The Auto Trader expert verdict: ★★★★★ ★★★★★ 3.0
Available new from £11,300
The Ford Ka+ tries to beat Dacia at its own game by providing a disproportionately large amount of space for an exceedingly low price. As a result, you get a supermini-sized car for a city car price. If you’re looking for maximum space on a budget, then give it a look.
Reasons to buy
- Lots of space for not much money
- Pretty good to drive
- Surprising mechanical refinement
At a glance
Running costs for a Ford Ka+
As a budget offering, it’s essential that the Ka+ performs well in this area, and it does a reasonably solid job. The pricing is very competitive with most smaller city car offerings, and efficiency is on a par as well, so you’ll pay similar amounts in tax and fuel bills. Young drivers will also want to know that insurance costs are predictably low. All, that, and you’re getting a car that’s considerably bigger than most of the rivals we’re talking about, even if it’s true that a Dacia Sandero gives just as much space for even less cash.
Reliability of a Ford Ka+
The good news? The Ford Ka is one of the best-performing cars in Warranty Direct’s Reliability Index, featuring solidly inside the top ten of all models in the study. The bad news? That’s the old Ka, a vehicle which bears no resemblance whatsoever to this version, for which there’s very little meaningful reliability data at present. Still, you can take plenty of confidence from Ford’s high-flying performance in the manufacturer standings of the same study, and Ford also scored well ahead of the industry average in the 2019 JD Power UK Vehicle Dependability Study.
Safety for a Ford Ka+
The Ka+ comes with six airbags as standard, along with electronic stability control and tyre pressure monitoring. However, the latest clever safety technology – things like autonomous emergency braking – aren’t included, and you can’t even add it as an optional extra. Upgrade to Zetec trim, and you do however get MyKey, a system that lets you programme the car’s second key with maximum thresholds for things like speed and stereo volume, for when you lend the car to your over-exuberant teenage children.
How comfortable is the Ford Ka+
Size-wise, the Ka+ is pretty similar to the Fiesta; a little shorter and narrower, but also a little taller. Thanks to the clever design of things like the seats and the headlining, it’s actually a little roomier inside than its sister car, with enough space to comfortably accommodate four tall adults, and enough room in the 270-litre boot for a couple of them to bring a bag along. The practicality isn’t perfect, though. There’s no boot release on the tailgate itself – you push either a button on the key or one on the dashboard – and the split-folding rear seats (which are standard across the range) don’t fold flat when you drop them. Wheel arches that cut into the rear door openings also make getting in and out a little trickier than it should be, but at least the doors themselves open nice and wide.
There’s no ignoring the basic feel the cabin gives you, with plenty of hard, grainy finishes where you might expect to find softer, squishier ones. However, the quality of the materials is no worse than you find in many budget-car rivals (the standard doesn’t deteriorate much when you delve into the lower reaches of the cabin, either), and the car generally has a pretty solid feel. All the switches are familiar Ford fare – so most things are pretty well marked and easy to use – and the infotainment system you get on Zetec cars and upwards (you get a on Studio cars have a more basic one that we haven’t yet experienced) is pretty easy to use. What’s more, the tall body and big windows mean you get a clear view out in all directions.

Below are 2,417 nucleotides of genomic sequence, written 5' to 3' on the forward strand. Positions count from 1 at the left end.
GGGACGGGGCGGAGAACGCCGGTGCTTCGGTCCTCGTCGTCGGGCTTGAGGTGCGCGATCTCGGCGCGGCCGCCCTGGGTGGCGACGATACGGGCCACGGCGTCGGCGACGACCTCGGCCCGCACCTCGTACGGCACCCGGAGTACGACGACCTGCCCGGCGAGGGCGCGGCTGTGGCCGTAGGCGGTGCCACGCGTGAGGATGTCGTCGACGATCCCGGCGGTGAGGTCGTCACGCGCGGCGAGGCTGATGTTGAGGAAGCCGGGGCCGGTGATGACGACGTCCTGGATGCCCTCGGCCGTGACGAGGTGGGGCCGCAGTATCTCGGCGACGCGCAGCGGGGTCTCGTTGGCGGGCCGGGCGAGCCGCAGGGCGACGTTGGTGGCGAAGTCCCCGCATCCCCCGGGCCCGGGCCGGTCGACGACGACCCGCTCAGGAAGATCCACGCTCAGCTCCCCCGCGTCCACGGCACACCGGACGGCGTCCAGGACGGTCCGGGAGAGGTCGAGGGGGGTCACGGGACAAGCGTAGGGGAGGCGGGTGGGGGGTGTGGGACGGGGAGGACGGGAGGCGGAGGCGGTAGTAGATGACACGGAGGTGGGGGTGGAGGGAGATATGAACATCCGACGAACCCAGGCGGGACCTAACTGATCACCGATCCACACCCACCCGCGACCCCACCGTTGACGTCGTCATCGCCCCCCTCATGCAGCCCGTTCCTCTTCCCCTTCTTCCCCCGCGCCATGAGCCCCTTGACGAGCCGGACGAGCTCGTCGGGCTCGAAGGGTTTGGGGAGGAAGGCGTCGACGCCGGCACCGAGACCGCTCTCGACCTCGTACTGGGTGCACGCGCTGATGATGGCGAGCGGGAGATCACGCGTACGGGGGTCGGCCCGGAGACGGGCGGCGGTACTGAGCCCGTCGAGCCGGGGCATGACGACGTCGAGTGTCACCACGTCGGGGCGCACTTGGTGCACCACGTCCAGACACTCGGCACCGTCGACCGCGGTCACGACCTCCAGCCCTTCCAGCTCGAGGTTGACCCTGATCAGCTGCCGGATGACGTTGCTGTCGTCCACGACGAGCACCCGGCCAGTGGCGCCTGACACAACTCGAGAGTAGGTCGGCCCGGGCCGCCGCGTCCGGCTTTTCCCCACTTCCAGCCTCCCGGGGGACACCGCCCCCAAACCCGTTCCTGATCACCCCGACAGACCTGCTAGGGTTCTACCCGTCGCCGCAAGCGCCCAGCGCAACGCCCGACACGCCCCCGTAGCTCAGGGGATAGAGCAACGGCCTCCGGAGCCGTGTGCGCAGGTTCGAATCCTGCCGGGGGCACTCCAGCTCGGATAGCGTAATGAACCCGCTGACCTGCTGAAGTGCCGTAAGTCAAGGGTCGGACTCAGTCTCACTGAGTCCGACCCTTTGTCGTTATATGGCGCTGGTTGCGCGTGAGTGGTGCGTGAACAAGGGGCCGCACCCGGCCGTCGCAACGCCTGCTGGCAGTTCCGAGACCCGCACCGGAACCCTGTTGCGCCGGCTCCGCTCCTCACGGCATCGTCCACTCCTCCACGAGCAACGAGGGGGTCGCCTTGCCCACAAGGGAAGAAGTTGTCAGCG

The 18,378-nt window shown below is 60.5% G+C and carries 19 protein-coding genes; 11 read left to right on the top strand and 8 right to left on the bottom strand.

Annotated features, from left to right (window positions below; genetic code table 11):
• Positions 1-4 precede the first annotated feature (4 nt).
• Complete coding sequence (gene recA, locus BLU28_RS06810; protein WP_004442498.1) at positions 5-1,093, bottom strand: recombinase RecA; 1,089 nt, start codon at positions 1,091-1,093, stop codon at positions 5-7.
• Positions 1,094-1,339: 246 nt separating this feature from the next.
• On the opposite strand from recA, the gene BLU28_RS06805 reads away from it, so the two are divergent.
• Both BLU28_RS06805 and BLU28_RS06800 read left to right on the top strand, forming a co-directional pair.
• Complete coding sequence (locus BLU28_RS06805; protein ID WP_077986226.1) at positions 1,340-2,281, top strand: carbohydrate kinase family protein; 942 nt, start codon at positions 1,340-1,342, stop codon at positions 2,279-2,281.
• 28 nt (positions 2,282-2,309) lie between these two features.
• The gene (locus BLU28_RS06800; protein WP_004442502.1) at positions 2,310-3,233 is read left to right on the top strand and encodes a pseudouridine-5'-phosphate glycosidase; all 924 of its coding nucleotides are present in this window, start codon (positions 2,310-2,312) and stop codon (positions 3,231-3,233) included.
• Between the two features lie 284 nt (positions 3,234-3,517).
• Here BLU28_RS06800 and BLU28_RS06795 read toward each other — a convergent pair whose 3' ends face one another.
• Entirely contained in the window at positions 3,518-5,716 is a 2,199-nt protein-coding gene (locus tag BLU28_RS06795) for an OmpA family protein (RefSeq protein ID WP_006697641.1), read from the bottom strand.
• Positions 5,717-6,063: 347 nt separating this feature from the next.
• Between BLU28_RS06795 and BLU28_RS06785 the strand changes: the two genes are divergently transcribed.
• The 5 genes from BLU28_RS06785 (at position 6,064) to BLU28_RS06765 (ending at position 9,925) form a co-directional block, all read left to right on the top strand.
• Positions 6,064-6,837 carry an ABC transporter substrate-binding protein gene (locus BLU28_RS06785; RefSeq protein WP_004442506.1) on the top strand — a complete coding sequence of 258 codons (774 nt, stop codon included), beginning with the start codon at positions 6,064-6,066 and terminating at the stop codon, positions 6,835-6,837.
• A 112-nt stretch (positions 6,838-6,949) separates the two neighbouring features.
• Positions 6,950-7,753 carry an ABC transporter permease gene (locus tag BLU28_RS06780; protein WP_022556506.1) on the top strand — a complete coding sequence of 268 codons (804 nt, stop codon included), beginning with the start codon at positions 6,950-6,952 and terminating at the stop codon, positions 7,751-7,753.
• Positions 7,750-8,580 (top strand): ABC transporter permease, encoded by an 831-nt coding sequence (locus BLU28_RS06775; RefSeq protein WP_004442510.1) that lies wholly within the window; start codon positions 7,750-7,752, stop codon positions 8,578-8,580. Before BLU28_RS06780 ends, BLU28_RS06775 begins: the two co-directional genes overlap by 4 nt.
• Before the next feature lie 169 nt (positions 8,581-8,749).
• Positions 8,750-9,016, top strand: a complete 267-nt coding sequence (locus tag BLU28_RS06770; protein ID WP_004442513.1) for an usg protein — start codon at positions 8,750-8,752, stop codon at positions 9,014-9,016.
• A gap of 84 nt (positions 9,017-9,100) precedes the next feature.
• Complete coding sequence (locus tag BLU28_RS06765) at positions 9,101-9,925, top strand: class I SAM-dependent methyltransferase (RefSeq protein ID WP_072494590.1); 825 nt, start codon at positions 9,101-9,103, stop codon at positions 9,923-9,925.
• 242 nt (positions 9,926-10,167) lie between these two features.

On the road, the low-speed ride feels smooth and cultured, and although things feel a little less settled on the motorway, the car still feels very stable at high speeds. And, while the handling doesn’t quite have the sparkle of the Fiesta’s due to the taller body and more limited grip, the Ka+ feels lively and alert when changing direction thanks to crisp body control and nicely weighted steering. The Active model has a jacked up suspension that increases the focus on comfort even more.
Features of the Ford Ka+
Even with a budget car, there are certain items of kit that you just can’t live without, and they’re missing from entry-level Studio trim. You get electric front windows, remote locking, a DAB radio and a Bluetooth phone connection, but we reckon air-conditioning, and alloy wheels alone are worth the price upgrade to Zetec trim. On top of that, Zetec also chucks in cruise control, a leather steering wheel with stereo controls and the upgraded infotainment system that also comes with Apple CarPlay and Android Auto. The Active model comes with a 4x4-style visual makeover and a jacked-up suspension, but nothing else in the way of luxury kit.
Power for a Ford Ka+
Most examples of the Ka+ will have a 1.2-litre petrol engine, and you get a choice of two power outputs: 70- or 85 horsepower. So far, we’ve only tried the more powerful of the pair, but even with that option, the Ka feels decidedly slow. The engine needs lots of revs to achieve even moderate acceleration, and even then, it feels pretty breathless. It’ll just about keep up with most motorway traffic, but if you find yourself having to slow down for any reason, it’ll take a fair old while to get back up to speed. The engine doesn’t make a particularly pleasant noise when you work it hard, either, but the volume always stays low and you don’t feel much vibration from it, which helps towards the car’s overall impressive level of refinement. There’s also a 95 horsepower 1.5-litre diesel on offer, but we haven’t tried it yet.